Matthew Gardiner, cybersecurity strategist at Mimecast, based in Boston, said "Apple sells approximately 50 million iPhones every quarter and has sold approximately 1 billion since the beginning of time. Increasing the vulnerability of the vast majority of those users to open up 400 phones is not a reasonable tradeoff."
The report said "approximately 10% of the impenetrable devices pertain to homicide or attempted murder cases and 9% to sex crimes," and Arsene said these distinctions were important.
"While 400 devices might not seem like a large number, it all depends to whom those devices belong and whether or not those individuals were involved in activities endangering national security," Arsene told SearchSecurity. "However, it's entirely possible that incriminating evidence involving terrorist or criminal activities could probably be procured from other sources, rather than relying on a single phone as a single point conviction."
Surveillance and privacy
The report discussed the potential other sources for gathering investigative data, but argued against the idea that we live in a "golden age of surveillance."
"The other sources of information may be incomplete, or unavailable to law enforcement," the report read. "They generally do not give as complete a picture of criminal liability, or as complete access to evidence relevant to a criminal investigation or prosecution, as would a mobile device."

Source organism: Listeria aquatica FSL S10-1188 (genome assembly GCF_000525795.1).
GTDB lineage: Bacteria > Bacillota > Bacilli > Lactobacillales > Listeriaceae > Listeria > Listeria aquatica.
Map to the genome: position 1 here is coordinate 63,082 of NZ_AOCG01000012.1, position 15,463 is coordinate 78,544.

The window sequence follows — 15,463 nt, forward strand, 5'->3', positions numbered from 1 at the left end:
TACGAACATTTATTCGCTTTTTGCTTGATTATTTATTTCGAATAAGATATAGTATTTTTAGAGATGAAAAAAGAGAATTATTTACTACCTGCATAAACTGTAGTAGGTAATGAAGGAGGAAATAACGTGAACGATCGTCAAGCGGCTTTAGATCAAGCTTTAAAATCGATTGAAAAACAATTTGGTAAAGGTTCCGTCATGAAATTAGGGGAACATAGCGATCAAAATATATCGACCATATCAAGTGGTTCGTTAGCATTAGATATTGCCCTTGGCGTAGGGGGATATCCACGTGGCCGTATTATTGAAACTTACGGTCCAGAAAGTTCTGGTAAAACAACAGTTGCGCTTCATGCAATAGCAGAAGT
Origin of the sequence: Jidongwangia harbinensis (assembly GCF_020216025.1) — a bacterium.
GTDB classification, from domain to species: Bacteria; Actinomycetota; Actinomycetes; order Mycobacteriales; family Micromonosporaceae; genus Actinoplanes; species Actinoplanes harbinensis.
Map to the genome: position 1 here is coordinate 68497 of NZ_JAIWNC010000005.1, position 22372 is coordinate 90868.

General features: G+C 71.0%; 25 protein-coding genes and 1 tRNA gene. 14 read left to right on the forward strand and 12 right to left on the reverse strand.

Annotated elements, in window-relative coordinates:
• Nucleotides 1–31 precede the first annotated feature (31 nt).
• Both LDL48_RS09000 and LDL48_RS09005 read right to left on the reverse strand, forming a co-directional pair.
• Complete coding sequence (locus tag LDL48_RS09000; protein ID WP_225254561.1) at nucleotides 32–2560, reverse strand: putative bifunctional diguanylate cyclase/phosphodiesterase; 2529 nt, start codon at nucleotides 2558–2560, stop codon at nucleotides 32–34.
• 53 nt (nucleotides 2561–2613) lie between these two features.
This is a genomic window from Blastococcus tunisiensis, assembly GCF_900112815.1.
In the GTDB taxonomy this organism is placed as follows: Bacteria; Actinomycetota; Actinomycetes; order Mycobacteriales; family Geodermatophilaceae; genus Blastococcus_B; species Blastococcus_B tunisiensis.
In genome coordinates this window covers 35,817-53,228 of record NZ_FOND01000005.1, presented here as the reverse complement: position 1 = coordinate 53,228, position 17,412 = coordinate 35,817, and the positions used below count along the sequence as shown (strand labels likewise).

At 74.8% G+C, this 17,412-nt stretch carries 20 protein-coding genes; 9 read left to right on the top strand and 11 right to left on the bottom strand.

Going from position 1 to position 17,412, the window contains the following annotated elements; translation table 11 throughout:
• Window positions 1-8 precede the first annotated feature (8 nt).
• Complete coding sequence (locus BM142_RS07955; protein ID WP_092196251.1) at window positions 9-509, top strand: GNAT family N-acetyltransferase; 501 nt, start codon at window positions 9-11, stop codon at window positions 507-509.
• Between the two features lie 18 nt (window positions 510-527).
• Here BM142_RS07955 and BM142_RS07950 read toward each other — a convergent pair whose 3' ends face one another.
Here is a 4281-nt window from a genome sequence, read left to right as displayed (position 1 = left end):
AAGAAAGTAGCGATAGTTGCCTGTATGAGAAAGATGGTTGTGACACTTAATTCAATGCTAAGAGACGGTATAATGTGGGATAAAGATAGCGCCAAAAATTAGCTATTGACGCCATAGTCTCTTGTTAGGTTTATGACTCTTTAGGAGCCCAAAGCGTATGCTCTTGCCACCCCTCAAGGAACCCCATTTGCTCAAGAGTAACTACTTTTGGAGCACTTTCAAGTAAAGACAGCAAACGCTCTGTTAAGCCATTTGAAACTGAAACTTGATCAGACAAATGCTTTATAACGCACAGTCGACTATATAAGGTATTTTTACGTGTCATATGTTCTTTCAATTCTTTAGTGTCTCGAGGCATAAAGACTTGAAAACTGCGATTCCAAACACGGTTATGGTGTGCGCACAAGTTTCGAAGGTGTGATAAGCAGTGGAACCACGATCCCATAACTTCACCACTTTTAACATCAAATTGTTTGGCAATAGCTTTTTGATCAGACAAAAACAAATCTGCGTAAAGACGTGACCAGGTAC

Additionally, the report said the end-to-end encryption being added to communication apps like Facebook Messenger and WhatsApp "show that far from it being a 'golden age' for law enforcement, today's criminals have means of communication that are more secure from law enforcement's scrutiny than criminals had ever dared hope."
Experts pointed out this argument ignored two major sources of data available to investigators faced with smartphone encryption: metadata and cloud backups. Apple has admitted to providing law enforcement with metadata and iCloud backup data when presented with a valid warrant.